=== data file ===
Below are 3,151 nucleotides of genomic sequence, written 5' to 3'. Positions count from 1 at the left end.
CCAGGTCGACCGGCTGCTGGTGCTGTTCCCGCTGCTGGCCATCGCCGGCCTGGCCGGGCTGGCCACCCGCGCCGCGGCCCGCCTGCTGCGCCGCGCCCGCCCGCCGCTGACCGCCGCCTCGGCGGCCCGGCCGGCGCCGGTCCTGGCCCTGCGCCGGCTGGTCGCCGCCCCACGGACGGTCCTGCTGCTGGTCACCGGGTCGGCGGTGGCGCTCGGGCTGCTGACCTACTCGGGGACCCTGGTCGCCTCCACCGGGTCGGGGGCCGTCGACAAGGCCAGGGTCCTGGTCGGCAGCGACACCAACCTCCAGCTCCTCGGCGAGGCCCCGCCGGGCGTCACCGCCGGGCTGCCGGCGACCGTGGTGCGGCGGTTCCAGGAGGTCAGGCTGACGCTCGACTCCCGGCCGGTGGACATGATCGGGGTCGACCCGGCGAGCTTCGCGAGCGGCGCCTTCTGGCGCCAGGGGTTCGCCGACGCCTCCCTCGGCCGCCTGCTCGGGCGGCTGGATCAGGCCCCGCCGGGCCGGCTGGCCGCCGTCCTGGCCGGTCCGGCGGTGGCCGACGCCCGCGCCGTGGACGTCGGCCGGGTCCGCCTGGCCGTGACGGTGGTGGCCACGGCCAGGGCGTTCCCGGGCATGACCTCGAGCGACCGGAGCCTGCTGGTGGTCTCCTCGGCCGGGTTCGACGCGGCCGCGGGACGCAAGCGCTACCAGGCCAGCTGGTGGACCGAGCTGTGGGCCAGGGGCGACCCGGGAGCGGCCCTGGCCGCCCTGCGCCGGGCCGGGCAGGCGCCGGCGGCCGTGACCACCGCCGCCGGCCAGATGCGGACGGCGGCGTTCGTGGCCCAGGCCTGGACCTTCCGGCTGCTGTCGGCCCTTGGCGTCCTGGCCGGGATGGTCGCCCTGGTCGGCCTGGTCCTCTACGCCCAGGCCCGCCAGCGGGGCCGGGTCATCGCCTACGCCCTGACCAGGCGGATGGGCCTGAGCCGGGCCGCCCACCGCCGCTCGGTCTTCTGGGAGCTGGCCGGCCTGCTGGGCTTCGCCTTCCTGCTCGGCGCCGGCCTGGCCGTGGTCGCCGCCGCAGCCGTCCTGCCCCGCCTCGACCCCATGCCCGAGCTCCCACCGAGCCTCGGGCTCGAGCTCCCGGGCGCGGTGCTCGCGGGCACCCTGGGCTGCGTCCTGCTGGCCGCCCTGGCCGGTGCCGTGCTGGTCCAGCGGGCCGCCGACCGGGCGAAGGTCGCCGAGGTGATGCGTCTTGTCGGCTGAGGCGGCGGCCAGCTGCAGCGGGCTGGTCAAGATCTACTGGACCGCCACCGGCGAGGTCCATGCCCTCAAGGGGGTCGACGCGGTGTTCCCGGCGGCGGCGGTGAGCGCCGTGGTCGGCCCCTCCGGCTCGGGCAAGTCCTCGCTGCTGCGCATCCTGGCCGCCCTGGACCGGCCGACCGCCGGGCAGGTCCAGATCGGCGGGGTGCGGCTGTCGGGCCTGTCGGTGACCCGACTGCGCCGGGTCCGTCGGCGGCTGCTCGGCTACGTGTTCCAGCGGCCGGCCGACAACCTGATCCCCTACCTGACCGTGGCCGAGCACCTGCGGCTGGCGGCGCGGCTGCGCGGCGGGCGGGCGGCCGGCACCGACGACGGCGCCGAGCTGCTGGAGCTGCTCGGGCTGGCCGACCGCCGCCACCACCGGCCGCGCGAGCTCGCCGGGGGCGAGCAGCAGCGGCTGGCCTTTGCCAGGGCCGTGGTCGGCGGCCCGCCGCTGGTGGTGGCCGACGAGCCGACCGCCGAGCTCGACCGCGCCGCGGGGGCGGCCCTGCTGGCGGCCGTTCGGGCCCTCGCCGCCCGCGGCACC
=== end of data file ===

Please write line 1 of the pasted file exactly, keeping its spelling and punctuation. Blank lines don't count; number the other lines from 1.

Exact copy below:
Below are 3,151 nucleotides of genomic sequence, written 5' to 3'. Positions count from 1 at the left end.